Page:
Keeping AWS S3 Traffic Private

Hi, folks! The leaves are starting to change color and Halloween is almost here!  This installment of our AWS Blog series can help you avoid an AWS architecture pieced together a lot like Frankenstein’s monster!  Today we will take a quick look at how you can keep traffic to and from your AWS storage private. 

How to keep AWS S3 Traffic Private

Amazon’s Simple Storage Service (AKA – AWS S3) is a highly scalable and resilient object storage platform in the cloud.  It is a central component of any AWS deployment, and is therefore ubiquitous.  S3 storage is built for the Internet and accessed using web-based protocols such as HTTP(S) or the RESTful S3 API.  Put another way, S3 is accessed by default over the public Internet, even if you configure your Bucket to block public access. 

This isn’t desirable or even permissible for many people, even though S3 traffic is encrypted.  You may have sensitive data that cannot be allowed to travel over the public Internet, for internal or even regulatory compliance reasons.  So the quick answer is usually “Well, I’ll just put in an AWS Direct Connect to keep my S3 traffic on a private connection.”  Not so fast!  That can definitely work, but the full answer is more involved.   

This blog post will go over the two types of Direct Connects available and the different virtual interfaces you can attach to them.  You need to understand these options before you settle on your final architecture for access to S3 and your other AWS resources. 


AWS’s Direct Connect cloud service enables you to create a dedicated connection from your data centers into your AWS environment.  That means that you can create a “private” network path for your AWS traffic.  This creates a secure, low-latency connection to your private IaaS resources such as VPCs and their EC2 instances and workloads, or to public AWS resources such as S3 Buckets or Glacier archives.  The classes of resources you can connect to over the Direct Connect depends on the type of virtual interface (VIF) you attach to it.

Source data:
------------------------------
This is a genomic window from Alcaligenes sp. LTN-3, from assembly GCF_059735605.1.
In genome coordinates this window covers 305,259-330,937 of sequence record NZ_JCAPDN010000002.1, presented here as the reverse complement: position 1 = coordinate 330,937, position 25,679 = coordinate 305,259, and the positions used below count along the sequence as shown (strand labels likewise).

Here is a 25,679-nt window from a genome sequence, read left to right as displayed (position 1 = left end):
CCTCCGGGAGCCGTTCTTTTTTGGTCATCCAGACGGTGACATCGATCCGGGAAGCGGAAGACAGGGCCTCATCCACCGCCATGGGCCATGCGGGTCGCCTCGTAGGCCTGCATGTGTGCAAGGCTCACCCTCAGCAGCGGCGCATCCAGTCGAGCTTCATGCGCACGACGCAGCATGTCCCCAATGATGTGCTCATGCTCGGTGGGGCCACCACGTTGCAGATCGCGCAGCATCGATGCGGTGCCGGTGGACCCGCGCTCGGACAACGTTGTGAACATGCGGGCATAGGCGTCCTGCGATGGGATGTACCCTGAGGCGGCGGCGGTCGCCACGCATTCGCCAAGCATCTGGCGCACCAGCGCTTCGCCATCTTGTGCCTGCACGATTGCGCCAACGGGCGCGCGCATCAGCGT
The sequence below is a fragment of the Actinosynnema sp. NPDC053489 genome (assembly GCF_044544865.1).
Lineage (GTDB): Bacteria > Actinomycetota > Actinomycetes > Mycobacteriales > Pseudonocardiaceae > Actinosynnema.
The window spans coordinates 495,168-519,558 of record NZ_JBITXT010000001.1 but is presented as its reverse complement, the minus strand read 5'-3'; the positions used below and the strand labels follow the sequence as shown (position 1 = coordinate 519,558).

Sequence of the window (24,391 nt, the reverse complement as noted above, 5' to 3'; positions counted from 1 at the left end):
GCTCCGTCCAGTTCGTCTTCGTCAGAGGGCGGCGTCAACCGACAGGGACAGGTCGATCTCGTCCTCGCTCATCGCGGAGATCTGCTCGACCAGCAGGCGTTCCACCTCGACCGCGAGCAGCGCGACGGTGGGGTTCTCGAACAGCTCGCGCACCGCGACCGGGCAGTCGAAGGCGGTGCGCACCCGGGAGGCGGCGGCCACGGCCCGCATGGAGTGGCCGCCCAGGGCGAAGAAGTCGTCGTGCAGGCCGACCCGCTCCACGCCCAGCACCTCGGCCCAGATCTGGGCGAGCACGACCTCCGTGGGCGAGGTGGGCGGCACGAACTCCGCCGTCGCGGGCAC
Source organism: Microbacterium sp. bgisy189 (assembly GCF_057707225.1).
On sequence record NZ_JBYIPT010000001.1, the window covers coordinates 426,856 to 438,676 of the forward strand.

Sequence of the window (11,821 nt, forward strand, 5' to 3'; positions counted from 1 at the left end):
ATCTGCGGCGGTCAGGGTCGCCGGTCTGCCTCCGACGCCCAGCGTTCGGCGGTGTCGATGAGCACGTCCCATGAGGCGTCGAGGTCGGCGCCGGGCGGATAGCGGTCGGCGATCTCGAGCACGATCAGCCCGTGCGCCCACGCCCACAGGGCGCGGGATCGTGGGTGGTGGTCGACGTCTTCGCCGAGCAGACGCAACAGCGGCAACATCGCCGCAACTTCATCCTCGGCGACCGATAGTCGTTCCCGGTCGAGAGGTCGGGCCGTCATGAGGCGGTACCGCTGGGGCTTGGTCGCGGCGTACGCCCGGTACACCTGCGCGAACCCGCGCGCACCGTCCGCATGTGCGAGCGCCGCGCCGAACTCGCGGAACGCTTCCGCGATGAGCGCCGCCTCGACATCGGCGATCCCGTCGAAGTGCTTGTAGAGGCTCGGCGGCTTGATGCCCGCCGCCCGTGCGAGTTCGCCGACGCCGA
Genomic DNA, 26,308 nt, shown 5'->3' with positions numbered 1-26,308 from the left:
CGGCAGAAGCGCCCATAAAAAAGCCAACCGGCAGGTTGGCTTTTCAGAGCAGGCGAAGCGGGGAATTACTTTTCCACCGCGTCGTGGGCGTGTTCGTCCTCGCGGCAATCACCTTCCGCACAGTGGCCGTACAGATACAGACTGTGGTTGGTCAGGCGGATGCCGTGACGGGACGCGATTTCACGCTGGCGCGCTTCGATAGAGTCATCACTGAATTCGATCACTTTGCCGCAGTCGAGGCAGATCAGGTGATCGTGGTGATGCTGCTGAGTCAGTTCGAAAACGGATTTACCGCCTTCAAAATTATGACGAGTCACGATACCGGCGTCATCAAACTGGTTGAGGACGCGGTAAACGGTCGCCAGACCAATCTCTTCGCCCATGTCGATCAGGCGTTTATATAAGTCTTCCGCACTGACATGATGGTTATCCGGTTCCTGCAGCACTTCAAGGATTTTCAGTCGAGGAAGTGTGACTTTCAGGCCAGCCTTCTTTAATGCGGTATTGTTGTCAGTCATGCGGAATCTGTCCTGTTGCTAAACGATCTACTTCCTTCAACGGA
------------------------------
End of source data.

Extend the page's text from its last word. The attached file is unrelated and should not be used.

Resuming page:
You’re probably thinking “I already knew that!”  Yes, but here’s the rub. There are two basic types of Direct Connect available – Dedicated and Hosted – and they provide different support for attachment of VIFs.  Since this blog post is not meant to be a deep-dive into all of the differences between Dedicated and Hosted Direct Connects, let me sum up my point this way: 

  • A Dedicated Direct Connect supports up to 50 VIF attachments, in any combination of public or private (but only one transit).  But a Hosted Direct Connect only supports attachment of a SINGLE VIF. 

Refer to this link for more details about Direct Connect quotas. 


Put simply, virtual interfaces enable access to AWS services from your Direct Connect.  There are three types of VIFs that you can attach to your Direct Connect: public, private and transit.  This is laid out nicely in the AWS console when you go to create a VIF, but it can still be confusing. 

A public VIF enables access to public AWS services (such as S3); a private VIF enables access to private AWS services (IaaS components like your VPC or EC2 instances); and, a transit VIF attaches to an AWS Transit Gateway.  We’ll only deal with the first two here to understand how to access S3 over your Direct Connect.  Just note that a Transit Gateway is a type of network hub in AWS that interconnects and routes traffic between VPCs and on-premises networks.   

You with me so far?  Okay, let’s pull it all together. 

If you want to access S3 over a Direct Connect to keep that traffic off of public Internet, you have to attach a public VIF to it.  For traffic to and from a VPC and its EC2 instances and workloads, you have to attach a private VIF (one per VPC).  This diagram shows that clearly: 


Now, here is the most important part!  If you need both a public and private VIF (or multiple public and private VIFs), you must have either single Dedicated Direct Connect, or multiple Hosted Direct Connects. If you put in just a single Hosted Direct Connect, you will be limited to just one VIF (and note that you cannot pass S3 traffic over a transit VIF, but nice try!).  If you provision your Hosted Direct Connect with a private VIF but later want to change it to a public one, you can but you’ll have to rebuild it.  That can be a hassle and cause down-time and service interruptions. 


You’ll need to plan ahead for how you intend to use Direct Connect in your AWS deployment.  If you have a requirement to keep S3 traffic private, be careful to consider the limitations I’ve discussed here.  Since other aspects of this type of hybrid connection come into play, such as bandwidth requirements, you may have to pull a few quotes from a Direct Connect provider to see what is the most economical yet efficient option for you.  Keep in mind that there are other functions and benefits of deploying a Direct Connect, such as reducing latency and AWS data transfer costs.   

Freeit Data Solutions cloud architects are experienced with these deployments and can help you navigate the not-so-scary world of AWS S3 and Direct Connect tricks and treats! Email our team today for expert help with AWS S3 and Direct Connect. 

Happy Halloween!